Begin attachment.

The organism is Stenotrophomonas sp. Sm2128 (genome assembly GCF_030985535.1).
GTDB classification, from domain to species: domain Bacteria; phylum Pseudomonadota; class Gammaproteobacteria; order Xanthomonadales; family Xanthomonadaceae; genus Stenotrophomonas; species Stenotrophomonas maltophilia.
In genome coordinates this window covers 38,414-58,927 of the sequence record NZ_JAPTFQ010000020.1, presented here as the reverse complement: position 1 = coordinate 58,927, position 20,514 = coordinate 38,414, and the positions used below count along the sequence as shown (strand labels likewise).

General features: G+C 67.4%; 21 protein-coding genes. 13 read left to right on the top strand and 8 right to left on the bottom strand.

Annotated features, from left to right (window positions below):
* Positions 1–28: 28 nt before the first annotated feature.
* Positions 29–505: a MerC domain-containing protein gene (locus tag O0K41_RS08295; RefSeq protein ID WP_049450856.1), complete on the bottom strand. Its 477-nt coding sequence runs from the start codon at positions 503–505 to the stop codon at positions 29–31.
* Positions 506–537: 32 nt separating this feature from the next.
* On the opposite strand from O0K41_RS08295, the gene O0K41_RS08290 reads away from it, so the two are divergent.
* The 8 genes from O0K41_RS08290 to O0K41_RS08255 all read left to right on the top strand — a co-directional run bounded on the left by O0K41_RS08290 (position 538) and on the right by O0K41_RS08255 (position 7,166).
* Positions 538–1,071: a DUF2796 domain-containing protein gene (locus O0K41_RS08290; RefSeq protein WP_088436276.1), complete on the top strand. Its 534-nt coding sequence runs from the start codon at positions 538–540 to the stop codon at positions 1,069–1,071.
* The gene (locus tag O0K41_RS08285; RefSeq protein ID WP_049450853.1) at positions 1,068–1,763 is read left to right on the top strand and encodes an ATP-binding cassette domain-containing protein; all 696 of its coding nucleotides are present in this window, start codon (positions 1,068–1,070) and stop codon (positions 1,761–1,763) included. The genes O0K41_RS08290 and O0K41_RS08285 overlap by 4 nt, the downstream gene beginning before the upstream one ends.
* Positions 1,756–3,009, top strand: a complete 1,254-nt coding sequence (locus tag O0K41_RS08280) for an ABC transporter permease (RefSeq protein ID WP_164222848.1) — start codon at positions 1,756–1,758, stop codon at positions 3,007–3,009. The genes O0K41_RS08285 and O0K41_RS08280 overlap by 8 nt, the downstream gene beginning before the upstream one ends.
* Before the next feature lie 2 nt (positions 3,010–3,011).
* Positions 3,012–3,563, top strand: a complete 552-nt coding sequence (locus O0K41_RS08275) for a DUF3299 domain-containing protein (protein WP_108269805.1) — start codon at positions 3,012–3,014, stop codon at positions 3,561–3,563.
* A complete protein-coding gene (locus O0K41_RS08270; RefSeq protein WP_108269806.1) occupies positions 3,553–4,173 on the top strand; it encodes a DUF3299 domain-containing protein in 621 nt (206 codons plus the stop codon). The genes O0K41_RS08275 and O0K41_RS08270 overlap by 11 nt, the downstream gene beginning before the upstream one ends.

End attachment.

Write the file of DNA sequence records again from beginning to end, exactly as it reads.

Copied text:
The organism is Stenotrophomonas sp. Sm2128 (genome assembly GCF_030985535.1).
GTDB classification, from domain to species: domain Bacteria; phylum Pseudomonadota; class Gammaproteobacteria; order Xanthomonadales; family Xanthomonadaceae; genus Stenotrophomonas; species Stenotrophomonas maltophilia.
In genome coordinates this window covers 38,414-58,927 of the sequence record NZ_JAPTFQ010000020.1, presented here as the reverse complement: position 1 = coordinate 58,927, position 20,514 = coordinate 38,414, and the positions used below count along the sequence as shown (strand labels likewise).

General features: G+C 67.4%; 21 protein-coding genes. 13 read left to right on the top strand and 8 right to left on the bottom strand.

Annotated features, from left to right (window positions below):
* Positions 1–28: 28 nt before the first annotated feature.
* Positions 29–505: a MerC domain-containing protein gene (locus tag O0K41_RS08295; RefSeq protein ID WP_049450856.1), complete on the bottom strand. Its 477-nt coding sequence runs from the start codon at positions 503–505 to the stop codon at positions 29–31.
* Positions 506–537: 32 nt separating this feature from the next.
* On the opposite strand from O0K41_RS08295, the gene O0K41_RS08290 reads away from it, so the two are divergent.
* The 8 genes from O0K41_RS08290 to O0K41_RS08255 all read left to right on the top strand — a co-directional run bounded on the left by O0K41_RS08290 (position 538) and on the right by O0K41_RS08255 (position 7,166).
* Positions 538–1,071: a DUF2796 domain-containing protein gene (locus O0K41_RS08290; RefSeq protein WP_088436276.1), complete on the top strand. Its 534-nt coding sequence runs from the start codon at positions 538–540 to the stop codon at positions 1,069–1,071.
* The gene (locus tag O0K41_RS08285; RefSeq protein ID WP_049450853.1) at positions 1,068–1,763 is read left to right on the top strand and encodes an ATP-binding cassette domain-containing protein; all 696 of its coding nucleotides are present in this window, start codon (positions 1,068–1,070) and stop codon (positions 1,761–1,763) included. The genes O0K41_RS08290 and O0K41_RS08285 overlap by 4 nt, the downstream gene beginning before the upstream one ends.
* Positions 1,756–3,009, top strand: a complete 1,254-nt coding sequence (locus tag O0K41_RS08280) for an ABC transporter permease (RefSeq protein ID WP_164222848.1) — start codon at positions 1,756–1,758, stop codon at positions 3,007–3,009. The genes O0K41_RS08285 and O0K41_RS08280 overlap by 8 nt, the downstream gene beginning before the upstream one ends.
* Before the next feature lie 2 nt (positions 3,010–3,011).
* Positions 3,012–3,563, top strand: a complete 552-nt coding sequence (locus O0K41_RS08275) for a DUF3299 domain-containing protein (protein WP_108269805.1) — start codon at positions 3,012–3,014, stop codon at positions 3,561–3,563.
* A complete protein-coding gene (locus O0K41_RS08270; RefSeq protein WP_108269806.1) occupies positions 3,553–4,173 on the top strand; it encodes a DUF3299 domain-containing protein in 621 nt (206 codons plus the stop codon). The genes O0K41_RS08275 and O0K41_RS08270 overlap by 11 nt, the downstream gene beginning before the upstream one ends.